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Resolve to avoid resolutions

A new year. A new you. Making New Year’s resolutions to improve yourself or your life is a tradition that dates back thousands of years.

According to history.com, the idea of making New Year’s resolutions is believed to date back to ancient Babylonians roughly 4,000 years ago. Celebrations were held in spring, when crops were planted and their new year began. The Babylonians would promise the gods to pay their debts and return any objects they had borrowed. If they kept their word, the gods would favor them in the coming year. If not, well, the gods would not bestow good fortune on them.

It seems very little has changed in the past 4,000 years.

Early Romans and Christians had similar practices, making sacrifices to the gods or resolving to do better after reflecting on the past year’s misdeeds and mistakes.

While not celebrated in January, the Jewish new year has a similar theme — reflecting on the past year, asking for atonement and vowing to work for a better tomorrow.

Over the years, however, the tradition’s religious roots have been abandoned. Instead of making a promise to the gods — or god — people make resolutions for themselves. Often no one but themselves know what those resolutions are, making being held accountable for keeping them nearly impossible.

Perhaps that’s why research shows that while about 45 percent of Americans make New Year’s resolutions, only 8 percent achieve their goals.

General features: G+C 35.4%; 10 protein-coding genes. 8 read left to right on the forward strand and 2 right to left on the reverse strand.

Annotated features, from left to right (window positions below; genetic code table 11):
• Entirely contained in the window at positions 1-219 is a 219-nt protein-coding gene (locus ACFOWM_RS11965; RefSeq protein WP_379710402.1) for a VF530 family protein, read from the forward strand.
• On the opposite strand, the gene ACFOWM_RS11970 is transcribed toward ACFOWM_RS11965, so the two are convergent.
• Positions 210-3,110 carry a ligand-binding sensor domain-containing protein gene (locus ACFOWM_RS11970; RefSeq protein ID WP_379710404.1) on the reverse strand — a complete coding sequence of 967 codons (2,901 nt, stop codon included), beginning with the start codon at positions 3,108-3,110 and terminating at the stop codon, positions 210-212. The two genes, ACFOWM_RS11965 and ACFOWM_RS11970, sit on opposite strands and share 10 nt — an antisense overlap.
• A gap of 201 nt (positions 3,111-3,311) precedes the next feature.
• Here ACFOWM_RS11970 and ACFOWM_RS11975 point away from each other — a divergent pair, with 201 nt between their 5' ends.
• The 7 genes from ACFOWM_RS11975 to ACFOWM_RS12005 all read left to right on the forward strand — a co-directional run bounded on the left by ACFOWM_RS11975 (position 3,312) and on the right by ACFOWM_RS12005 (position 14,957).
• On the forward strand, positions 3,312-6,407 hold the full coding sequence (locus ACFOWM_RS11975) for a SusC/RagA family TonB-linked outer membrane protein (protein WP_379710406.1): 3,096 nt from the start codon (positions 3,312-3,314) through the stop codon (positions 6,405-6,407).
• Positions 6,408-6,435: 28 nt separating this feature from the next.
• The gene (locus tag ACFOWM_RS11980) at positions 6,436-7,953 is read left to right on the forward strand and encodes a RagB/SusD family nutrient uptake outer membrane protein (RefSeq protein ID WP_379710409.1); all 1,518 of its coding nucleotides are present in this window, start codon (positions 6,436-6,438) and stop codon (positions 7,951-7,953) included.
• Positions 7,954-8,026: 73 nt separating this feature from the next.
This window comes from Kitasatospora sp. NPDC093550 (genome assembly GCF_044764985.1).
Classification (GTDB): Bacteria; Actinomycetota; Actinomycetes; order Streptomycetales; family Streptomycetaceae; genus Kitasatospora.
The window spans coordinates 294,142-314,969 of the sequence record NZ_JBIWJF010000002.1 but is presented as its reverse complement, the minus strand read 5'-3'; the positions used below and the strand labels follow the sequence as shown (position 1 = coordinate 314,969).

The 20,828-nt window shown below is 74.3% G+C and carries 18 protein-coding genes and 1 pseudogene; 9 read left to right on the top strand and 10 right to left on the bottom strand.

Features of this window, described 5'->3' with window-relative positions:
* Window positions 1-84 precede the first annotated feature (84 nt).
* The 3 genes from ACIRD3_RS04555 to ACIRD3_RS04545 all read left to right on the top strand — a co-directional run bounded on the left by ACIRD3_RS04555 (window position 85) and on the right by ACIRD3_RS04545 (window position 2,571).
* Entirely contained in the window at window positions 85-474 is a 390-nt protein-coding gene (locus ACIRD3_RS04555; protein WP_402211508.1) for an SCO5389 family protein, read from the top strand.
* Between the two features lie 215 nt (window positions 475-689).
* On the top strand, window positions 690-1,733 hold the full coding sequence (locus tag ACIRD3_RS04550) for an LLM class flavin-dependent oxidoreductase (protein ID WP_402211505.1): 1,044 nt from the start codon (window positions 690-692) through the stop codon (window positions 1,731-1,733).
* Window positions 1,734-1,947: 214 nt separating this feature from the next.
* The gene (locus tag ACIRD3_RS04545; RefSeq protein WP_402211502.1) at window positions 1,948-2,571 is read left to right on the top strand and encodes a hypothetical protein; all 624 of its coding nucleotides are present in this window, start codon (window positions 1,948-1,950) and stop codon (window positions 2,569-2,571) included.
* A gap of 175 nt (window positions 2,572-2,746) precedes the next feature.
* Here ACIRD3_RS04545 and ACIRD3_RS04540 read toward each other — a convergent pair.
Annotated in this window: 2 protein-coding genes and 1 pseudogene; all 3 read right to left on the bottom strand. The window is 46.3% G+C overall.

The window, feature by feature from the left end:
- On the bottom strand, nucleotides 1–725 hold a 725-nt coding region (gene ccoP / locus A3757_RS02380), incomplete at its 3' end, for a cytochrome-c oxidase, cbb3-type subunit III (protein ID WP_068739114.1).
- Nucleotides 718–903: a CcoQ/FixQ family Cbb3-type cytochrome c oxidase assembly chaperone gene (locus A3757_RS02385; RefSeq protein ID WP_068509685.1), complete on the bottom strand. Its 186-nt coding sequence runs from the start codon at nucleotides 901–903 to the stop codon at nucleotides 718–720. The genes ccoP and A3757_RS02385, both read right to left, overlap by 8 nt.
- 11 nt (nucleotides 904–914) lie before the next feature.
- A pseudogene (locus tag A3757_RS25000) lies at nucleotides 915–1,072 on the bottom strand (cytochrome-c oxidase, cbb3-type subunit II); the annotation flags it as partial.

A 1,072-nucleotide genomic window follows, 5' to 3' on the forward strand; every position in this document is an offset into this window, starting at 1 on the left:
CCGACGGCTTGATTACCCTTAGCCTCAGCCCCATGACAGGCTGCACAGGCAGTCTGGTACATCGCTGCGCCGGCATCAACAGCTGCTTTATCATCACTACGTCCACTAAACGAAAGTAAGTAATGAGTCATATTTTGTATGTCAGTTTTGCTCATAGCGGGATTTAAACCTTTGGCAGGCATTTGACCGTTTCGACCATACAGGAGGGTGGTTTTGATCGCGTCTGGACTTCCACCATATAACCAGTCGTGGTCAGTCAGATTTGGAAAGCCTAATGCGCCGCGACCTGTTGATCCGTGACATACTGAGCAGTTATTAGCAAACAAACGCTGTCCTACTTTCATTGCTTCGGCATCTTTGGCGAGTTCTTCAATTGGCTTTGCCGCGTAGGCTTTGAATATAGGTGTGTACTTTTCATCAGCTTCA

If gambling were allowed in Boulder City, it would be a safe bet that many of the resolutions made a mere six days ago are already broken or abandoned.

The poor rate of success is the main reason I don’t make resolutions. Why set myself up to fail?

That doesn’t mean I don’t set goals for myself. I do. They don’t just happen to begin at the start of each new year.

Leadership classes and workshops I have taken teach that planning and setting goals is key to achieving success for any type of resolution, made at the start of a new year or other time of the year.

The National Day Calendar, which designates the first week of January as New Year’s Resolution Week, echoes that sentiment. It states that Gary Blair, creator of the 100 Day Challenge, founded the week in 2005 to remind people of the importance of setting goals to stay on pace.

Like tackling a big project, it suggests breaking up your goal into smaller, easier attainable tasks. And it recommends not to make too many resolutions. Having too many irons in the proverbial fire can be overwhelming. To me it’s almost the same as being ravenous and stepping in front of a buffet. There are too many choices and you don’t know where to begin.

Satisfying that hunger, that desire to improve yourself or your life starts with a single bite, a small step. Each one brings you closer to being full and content. Each little accomplishment also helps motivate you to continue.

Working to make your life better or yourself happier is always a great way to start a new year on Jan. 1 or any other day of the year.

Hali Bernstein Saylor is editor of the Boulder City Review. She can be reached at hsaylor@bouldercityreview.com or at 702-586-9523. Follow @HalisComment on Twitter.

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